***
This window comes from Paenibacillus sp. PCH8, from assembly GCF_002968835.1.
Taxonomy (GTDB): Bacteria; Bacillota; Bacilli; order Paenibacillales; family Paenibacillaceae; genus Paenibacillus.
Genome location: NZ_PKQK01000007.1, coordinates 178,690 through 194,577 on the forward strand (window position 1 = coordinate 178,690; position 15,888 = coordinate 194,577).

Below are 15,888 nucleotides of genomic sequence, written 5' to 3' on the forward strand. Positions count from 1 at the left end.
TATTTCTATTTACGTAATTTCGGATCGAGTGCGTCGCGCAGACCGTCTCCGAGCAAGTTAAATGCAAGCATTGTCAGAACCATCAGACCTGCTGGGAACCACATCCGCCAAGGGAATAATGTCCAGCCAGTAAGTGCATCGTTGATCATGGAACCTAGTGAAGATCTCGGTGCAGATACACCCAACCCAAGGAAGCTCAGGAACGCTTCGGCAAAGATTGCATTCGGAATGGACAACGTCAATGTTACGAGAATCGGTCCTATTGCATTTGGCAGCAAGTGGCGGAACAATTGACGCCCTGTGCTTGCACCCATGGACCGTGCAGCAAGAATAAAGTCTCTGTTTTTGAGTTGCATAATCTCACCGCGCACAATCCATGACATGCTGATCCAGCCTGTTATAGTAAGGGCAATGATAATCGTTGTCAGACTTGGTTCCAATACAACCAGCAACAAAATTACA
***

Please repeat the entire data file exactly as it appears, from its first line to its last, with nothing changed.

This window comes from Paenibacillus sp. PCH8, from assembly GCF_002968835.1.
Taxonomy (GTDB): Bacteria; Bacillota; Bacilli; order Paenibacillales; family Paenibacillaceae; genus Paenibacillus.
Genome location: NZ_PKQK01000007.1, coordinates 178,690 through 194,577 on the forward strand (window position 1 = coordinate 178,690; position 15,888 = coordinate 194,577).

Below are 15,888 nucleotides of genomic sequence, written 5' to 3' on the forward strand. Positions count from 1 at the left end.
TATTTCTATTTACGTAATTTCGGATCGAGTGCGTCGCGCAGACCGTCTCCGAGCAAGTTAAATGCAAGCATTGTCAGAACCATCAGACCTGCTGGGAACCACATCCGCCAAGGGAATAATGTCCAGCCAGTAAGTGCATCGTTGATCATGGAACCTAGTGAAGATCTCGGTGCAGATACACCCAACCCAAGGAAGCTCAGGAACGCTTCGGCAAAGATTGCATTCGGAATGGACAACGTCAATGTTACGAGAATCGGTCCTATTGCATTTGGCAGCAAGTGGCGGAACAATTGACGCCCTGTGCTTGCACCCATGGACCGTGCAGCAAGAATAAAGTCTCTGTTTTTGAGTTGCATAATCTCACCGCGCACAATCCATGACATGCTGATCCAGCCTGTTATAGTAAGGGCAATGATAATCGTTGTCAGACTTGGTTCCAATACAACCAGCAACAAAATTACA